No matter what their level of responsibly or role in the organization, organizational members have a sense of pride in their work and contributions. This is particularly true if they have been working in an organization for quite some time. Even if they are not at a senior level, many tenured employees see themselves as an extension of the organization and are highly loyal to the organization and its goals.
The discussion below replicates an HR situation in which an element of Relationship Management is tested.
Mrs. Cho had been a member of the corporation’s senior executive HR organization for over 15 years. Mr. James, her new supervisor and a senior manager with long-term service to the organization, did not like the manner in which Mrs. Cho conducted a business situation recently. Over a long weekend, Mr. James moved Mrs. Cho’s desk to another section of the organization and, since the work was similar to the work she was already doing, Mrs. Cho was moved without a discussion or orientation. When Mrs. Cho came to work on Monday, she was surprised to find she would be working for Mrs. Smith. Mrs. Cho became despondent and began to seek assistance from several levels in the organization. She also spoke to in-house counsel and other HR staff, as well as Mrs. McGonagall, who was an executive and an old friend of hers in the organization. Mrs. Cho then went on paid leave, which was more extensive than expected, because she had more unused vacation that anyone else in HR.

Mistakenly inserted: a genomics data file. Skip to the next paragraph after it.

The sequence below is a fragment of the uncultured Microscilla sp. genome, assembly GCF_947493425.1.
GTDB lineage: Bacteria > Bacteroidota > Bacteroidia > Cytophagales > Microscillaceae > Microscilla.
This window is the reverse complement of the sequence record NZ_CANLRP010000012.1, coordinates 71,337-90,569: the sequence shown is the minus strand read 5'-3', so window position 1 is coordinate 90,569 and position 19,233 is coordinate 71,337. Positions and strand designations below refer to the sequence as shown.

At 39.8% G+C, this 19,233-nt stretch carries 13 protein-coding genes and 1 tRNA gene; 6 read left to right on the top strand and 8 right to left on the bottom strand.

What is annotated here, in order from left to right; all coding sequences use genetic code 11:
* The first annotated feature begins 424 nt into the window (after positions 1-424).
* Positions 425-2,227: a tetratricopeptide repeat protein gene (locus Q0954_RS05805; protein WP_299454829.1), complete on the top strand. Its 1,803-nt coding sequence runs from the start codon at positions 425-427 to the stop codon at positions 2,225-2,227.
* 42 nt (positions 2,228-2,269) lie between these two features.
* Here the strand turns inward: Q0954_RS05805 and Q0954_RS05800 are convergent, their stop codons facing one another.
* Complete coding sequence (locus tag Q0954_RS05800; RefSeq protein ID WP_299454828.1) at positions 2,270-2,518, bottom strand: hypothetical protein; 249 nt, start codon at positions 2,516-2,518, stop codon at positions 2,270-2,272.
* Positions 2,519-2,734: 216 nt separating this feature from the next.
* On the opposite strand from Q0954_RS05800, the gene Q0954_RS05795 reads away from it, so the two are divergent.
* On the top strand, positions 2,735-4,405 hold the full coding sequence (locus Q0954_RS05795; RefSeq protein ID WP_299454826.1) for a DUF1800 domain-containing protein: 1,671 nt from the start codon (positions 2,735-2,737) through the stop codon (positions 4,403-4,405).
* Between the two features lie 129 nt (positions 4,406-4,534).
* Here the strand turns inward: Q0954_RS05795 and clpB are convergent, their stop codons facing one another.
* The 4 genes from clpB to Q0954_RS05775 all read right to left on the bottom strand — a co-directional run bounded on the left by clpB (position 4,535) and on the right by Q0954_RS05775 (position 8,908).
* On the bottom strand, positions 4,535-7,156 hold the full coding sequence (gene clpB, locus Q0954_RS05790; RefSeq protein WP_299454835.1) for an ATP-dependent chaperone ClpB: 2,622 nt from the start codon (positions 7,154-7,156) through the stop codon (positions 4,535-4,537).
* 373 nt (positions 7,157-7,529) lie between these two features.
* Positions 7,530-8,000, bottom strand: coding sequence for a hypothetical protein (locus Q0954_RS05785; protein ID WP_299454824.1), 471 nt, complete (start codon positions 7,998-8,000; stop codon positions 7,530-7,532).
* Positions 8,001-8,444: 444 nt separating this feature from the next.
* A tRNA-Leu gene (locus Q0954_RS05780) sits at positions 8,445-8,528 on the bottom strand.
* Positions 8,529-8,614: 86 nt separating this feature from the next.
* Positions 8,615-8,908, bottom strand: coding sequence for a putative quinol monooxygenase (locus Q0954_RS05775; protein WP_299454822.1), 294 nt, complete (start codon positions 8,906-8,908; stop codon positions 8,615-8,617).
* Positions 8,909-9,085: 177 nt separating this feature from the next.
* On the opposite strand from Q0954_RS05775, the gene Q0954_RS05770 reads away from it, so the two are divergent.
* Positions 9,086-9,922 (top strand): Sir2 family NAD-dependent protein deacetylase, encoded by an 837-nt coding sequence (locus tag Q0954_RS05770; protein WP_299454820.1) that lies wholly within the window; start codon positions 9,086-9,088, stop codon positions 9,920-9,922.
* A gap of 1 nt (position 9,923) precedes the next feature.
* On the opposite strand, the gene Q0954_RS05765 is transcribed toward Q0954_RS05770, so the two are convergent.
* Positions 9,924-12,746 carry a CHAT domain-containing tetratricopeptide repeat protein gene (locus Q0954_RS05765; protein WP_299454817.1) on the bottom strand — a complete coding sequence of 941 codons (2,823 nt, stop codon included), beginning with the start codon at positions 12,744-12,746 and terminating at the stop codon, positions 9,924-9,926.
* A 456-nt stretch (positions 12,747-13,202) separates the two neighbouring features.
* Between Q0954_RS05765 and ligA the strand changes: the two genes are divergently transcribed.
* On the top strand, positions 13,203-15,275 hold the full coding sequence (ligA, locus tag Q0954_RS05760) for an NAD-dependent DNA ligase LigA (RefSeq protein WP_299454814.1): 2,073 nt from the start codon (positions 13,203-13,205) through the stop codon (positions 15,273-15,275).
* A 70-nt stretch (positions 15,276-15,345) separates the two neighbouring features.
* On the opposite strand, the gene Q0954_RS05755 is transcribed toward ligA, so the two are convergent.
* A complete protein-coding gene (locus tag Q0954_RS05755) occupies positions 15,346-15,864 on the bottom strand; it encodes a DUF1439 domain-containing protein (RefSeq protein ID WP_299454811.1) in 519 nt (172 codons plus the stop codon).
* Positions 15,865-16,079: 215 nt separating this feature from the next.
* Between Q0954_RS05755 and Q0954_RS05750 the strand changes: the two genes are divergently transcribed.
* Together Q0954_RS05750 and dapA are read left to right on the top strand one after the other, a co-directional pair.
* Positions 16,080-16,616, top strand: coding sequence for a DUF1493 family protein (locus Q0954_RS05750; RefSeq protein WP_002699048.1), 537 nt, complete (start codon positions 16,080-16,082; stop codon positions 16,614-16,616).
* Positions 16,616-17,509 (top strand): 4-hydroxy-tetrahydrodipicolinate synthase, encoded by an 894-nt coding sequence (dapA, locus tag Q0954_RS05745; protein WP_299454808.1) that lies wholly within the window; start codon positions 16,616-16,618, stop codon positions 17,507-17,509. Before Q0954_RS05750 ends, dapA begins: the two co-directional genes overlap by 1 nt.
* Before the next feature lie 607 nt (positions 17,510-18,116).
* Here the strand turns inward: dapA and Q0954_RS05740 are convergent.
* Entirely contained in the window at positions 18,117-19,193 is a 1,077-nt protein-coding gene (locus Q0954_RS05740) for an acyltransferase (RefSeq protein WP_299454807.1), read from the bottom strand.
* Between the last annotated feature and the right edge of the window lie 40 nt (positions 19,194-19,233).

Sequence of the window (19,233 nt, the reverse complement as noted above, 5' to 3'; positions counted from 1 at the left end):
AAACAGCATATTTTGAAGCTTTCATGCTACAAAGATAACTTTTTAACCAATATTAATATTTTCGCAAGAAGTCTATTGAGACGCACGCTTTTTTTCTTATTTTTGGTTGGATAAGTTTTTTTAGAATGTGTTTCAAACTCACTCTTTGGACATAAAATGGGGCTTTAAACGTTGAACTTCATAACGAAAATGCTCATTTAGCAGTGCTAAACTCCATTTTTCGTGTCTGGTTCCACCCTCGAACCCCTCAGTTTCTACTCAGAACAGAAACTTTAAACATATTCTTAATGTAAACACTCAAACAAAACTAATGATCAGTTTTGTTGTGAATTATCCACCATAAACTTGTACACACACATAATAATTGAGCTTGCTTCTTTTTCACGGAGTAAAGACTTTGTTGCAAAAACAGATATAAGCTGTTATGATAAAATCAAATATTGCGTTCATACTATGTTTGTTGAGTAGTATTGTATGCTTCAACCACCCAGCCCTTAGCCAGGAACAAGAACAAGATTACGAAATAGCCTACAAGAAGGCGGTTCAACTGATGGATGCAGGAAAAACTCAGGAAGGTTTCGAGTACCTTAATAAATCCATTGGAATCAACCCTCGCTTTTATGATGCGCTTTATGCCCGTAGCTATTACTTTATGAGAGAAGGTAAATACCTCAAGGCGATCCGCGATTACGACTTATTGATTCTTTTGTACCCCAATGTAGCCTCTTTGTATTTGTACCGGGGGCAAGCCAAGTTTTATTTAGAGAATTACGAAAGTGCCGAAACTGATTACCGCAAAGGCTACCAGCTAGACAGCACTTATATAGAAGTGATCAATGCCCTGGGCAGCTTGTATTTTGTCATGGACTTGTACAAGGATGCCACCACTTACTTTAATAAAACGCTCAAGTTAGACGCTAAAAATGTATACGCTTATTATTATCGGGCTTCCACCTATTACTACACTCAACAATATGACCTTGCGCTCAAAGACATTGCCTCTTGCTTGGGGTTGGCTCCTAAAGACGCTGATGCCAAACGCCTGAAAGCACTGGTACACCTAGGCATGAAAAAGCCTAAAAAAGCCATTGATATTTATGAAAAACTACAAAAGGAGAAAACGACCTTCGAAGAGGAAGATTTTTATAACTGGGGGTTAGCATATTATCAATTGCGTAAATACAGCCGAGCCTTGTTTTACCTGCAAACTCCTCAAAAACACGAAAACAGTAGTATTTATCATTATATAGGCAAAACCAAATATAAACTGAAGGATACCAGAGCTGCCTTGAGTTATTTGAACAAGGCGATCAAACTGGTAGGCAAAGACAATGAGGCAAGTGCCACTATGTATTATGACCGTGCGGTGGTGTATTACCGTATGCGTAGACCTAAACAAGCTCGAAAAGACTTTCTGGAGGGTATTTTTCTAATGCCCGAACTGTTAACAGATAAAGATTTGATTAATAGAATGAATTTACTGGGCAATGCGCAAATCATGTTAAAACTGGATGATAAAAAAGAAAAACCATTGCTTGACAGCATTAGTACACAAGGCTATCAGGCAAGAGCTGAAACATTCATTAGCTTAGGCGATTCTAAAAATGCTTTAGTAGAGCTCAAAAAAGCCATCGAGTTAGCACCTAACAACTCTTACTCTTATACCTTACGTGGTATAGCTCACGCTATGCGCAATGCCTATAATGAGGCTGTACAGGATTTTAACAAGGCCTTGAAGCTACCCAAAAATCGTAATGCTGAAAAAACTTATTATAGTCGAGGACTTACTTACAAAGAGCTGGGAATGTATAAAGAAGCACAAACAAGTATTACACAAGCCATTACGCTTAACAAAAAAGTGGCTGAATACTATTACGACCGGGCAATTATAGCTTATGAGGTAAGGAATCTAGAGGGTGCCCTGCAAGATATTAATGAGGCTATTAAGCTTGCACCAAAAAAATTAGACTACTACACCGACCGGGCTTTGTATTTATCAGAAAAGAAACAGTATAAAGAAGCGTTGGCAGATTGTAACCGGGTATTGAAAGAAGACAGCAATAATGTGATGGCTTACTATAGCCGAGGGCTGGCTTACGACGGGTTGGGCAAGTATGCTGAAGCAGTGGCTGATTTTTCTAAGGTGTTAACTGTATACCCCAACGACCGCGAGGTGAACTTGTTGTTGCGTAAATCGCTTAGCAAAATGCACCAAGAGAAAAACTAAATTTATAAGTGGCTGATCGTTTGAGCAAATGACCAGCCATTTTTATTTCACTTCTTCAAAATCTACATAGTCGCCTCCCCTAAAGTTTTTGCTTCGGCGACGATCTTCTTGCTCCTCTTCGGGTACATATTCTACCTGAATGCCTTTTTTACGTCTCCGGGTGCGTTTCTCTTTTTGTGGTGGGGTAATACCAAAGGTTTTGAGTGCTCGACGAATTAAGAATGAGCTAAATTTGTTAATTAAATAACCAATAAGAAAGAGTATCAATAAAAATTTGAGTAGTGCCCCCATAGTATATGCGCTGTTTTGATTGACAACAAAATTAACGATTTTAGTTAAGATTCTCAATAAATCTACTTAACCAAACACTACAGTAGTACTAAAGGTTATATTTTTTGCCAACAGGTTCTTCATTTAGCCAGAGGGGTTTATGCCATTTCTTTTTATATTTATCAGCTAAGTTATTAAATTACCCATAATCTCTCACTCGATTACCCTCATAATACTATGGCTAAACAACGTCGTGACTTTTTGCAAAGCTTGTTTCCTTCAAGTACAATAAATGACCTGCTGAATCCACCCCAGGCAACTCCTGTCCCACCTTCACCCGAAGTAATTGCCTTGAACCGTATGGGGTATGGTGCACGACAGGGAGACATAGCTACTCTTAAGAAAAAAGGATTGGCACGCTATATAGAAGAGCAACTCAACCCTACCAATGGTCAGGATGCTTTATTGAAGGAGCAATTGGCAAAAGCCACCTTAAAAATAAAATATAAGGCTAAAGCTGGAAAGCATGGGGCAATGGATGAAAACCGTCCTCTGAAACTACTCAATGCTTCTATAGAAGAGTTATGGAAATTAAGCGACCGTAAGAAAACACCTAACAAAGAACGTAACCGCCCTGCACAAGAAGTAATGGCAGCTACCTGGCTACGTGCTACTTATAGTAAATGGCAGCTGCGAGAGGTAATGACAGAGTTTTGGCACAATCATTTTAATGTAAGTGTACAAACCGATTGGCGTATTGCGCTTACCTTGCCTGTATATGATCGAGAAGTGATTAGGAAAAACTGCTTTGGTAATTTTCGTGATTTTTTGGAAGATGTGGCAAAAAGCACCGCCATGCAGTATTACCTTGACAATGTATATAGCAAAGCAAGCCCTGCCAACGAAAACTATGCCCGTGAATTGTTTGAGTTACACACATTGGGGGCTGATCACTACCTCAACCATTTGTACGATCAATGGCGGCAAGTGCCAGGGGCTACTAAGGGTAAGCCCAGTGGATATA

As the senior HR vice president for this organization in this HR application, draw on your knowledge and experience to respond to the following:
What do you consider to be the most important issue in this application?
Who is at fault and why?
What would you do in this situation to resolve the relationship-management issues?
How might any actions taken affect other HR employees and organizational members?
Your initial post should be succinct, have at least 150 words, and demonstrate clarity of thought and precision in writing.